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  • Writer's pictureBrian Powers

Episode 39 - Mac & Cheese

The cat's outta the bag - I've got a blog entry for every episode. I'm glad you found it. So let's start by posting the recipe:



It comes with a history and culture lesson, which makes it twice as delicious. This is also pretty solid recipe as well: https://www.food.com/recipe/patti-labelles-macaroni-and-cheese-17186


I didn't hit on it too hard, but just about everywhere, you see Thomas Jefferson being credited for introducing mac & cheese as we know it to the United States. The problem is, that dude never cooked a day in his life. According to historians, the only time he came into the kitchens at Monticello was to reset the clock. That actually makes sense if you've ever been to Monticello and seen the enormous weights on the massive clock he had installed, with holes cut into the floor so that they can lower down into the work spaces below the main house.


So it was James Hemings who learned how to cook, and it was Hemings who brought the recipe back that Jefferson liked, and it was Hemings who adapted it for American prime time. But Jefferson has gotten the cultural credit - there are a lot of listicles of "Five Foods that Thomas Jefferson Made Popular in America" like his culinary exploits were anything other than the work of people other than him. But I digress...


We'll talk about James's sister, Sally, at a later date. One exceptionally interesting piece to the puzzle is that, while in France, James and Sally were technically free. They could have sued Jefferson for their freedom and won. It seems they used this as a bargaining chip to extract a promise of favored treatment when they got back home, but it also appears that they didn't want to be separated from their family back in Virginia. Still, it had to be an extremely tough decision.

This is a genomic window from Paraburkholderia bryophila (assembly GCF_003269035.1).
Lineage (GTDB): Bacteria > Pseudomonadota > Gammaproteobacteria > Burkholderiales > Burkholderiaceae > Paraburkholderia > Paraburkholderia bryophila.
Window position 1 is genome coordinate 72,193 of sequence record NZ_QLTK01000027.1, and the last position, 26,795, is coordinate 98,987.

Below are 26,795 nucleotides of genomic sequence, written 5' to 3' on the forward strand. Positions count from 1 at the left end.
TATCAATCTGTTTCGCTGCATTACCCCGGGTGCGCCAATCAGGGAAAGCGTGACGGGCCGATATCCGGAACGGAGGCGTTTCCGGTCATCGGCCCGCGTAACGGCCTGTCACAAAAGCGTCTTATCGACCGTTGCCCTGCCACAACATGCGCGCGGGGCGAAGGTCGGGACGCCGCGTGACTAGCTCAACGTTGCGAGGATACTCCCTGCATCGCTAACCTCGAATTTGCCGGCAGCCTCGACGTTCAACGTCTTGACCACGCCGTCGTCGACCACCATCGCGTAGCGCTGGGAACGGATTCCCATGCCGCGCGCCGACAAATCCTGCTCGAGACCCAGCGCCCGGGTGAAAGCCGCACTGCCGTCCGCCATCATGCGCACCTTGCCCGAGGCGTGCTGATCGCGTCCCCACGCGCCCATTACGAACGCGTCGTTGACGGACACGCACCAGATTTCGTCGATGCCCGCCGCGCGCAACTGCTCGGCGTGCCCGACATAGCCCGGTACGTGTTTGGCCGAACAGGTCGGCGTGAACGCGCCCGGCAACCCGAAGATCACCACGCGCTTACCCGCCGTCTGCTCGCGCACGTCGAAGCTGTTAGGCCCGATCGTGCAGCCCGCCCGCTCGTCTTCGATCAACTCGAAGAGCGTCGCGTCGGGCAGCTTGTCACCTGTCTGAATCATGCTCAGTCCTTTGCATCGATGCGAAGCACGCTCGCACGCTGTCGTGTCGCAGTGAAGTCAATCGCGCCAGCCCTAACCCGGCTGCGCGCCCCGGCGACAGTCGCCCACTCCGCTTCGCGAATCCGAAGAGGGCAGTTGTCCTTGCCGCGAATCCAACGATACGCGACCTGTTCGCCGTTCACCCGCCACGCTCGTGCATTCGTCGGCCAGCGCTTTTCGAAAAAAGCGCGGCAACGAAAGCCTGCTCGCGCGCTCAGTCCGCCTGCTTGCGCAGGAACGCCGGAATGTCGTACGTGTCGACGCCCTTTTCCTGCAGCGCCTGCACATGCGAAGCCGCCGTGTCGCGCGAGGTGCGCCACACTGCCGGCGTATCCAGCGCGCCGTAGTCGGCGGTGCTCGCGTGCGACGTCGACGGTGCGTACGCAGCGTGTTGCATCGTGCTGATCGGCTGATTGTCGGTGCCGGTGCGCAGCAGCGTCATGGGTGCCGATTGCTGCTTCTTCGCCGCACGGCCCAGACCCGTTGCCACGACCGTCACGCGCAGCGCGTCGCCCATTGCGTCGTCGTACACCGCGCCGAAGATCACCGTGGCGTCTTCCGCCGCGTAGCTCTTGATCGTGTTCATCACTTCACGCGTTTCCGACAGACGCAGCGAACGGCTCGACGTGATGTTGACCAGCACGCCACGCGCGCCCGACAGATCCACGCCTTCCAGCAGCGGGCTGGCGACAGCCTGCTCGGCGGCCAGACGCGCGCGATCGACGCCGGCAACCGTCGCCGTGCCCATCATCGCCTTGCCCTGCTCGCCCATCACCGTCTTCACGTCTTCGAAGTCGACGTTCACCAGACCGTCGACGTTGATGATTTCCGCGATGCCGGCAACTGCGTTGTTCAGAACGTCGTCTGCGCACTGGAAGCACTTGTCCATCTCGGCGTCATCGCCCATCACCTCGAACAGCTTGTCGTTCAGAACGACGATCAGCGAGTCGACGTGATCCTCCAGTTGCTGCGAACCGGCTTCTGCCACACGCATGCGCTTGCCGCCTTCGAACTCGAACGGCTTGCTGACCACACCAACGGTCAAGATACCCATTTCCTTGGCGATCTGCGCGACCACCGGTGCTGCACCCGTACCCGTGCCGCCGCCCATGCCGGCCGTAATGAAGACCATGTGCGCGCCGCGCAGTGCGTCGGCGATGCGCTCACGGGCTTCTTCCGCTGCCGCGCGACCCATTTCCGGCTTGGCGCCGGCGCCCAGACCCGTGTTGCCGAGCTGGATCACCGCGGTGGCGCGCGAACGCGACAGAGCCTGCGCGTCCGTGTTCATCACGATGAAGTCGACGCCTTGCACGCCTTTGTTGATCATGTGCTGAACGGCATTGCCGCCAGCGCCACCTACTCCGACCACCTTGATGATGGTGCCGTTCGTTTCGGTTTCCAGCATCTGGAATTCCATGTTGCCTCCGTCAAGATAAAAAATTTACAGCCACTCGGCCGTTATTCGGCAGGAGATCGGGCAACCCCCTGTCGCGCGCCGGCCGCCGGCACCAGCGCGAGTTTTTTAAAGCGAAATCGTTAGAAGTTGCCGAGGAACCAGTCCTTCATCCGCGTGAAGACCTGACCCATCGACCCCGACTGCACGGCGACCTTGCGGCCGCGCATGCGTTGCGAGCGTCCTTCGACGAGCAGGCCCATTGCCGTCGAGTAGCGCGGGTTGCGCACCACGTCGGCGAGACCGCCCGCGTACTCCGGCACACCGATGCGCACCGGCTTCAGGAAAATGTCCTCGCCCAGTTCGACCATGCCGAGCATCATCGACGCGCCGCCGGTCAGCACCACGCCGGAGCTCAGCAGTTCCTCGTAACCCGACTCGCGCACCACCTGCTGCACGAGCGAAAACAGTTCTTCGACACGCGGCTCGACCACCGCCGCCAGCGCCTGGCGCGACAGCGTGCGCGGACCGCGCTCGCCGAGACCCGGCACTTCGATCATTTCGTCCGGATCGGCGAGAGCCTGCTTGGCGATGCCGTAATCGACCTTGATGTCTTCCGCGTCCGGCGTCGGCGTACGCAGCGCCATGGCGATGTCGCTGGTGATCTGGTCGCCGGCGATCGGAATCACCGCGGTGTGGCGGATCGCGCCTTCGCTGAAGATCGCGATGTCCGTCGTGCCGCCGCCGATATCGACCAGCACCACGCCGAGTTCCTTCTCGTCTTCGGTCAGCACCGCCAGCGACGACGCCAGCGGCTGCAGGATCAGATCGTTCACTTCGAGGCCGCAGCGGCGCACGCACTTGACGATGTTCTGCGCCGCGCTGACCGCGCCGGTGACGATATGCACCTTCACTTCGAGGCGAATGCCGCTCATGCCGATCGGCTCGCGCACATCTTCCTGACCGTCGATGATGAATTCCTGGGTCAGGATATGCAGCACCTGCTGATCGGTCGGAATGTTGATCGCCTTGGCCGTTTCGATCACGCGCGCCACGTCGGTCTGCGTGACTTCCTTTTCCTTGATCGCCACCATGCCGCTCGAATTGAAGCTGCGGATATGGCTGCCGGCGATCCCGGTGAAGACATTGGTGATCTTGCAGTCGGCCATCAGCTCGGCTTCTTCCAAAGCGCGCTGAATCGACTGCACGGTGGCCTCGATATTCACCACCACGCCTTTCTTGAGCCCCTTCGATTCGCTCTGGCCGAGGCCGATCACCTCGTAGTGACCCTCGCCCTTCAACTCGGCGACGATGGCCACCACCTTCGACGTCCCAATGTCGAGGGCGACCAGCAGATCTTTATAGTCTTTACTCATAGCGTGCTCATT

After James's manumission, he struggled to find work, but when Jefferson won the Presidency, he sent word to James that he wanted him to be the head chef at the White House. James refused, saying only that he would agree to do so if Jefferson wrote to him directly. Jefferson felt that it was beneath him to directly correspond with James and refused to do so. Had Jefferson shown James Hemings the merest of respect by reaching out directly, life might have been very different for James. When he died, James was working as a cook in a tavern. But he refused to work for the man who couldn't show him even a modicum of respect, even if that meant turning down the White House.


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Kat Powers
Kat Powers
14. Feb.

The mac n cheese is amazing guys. you should try it

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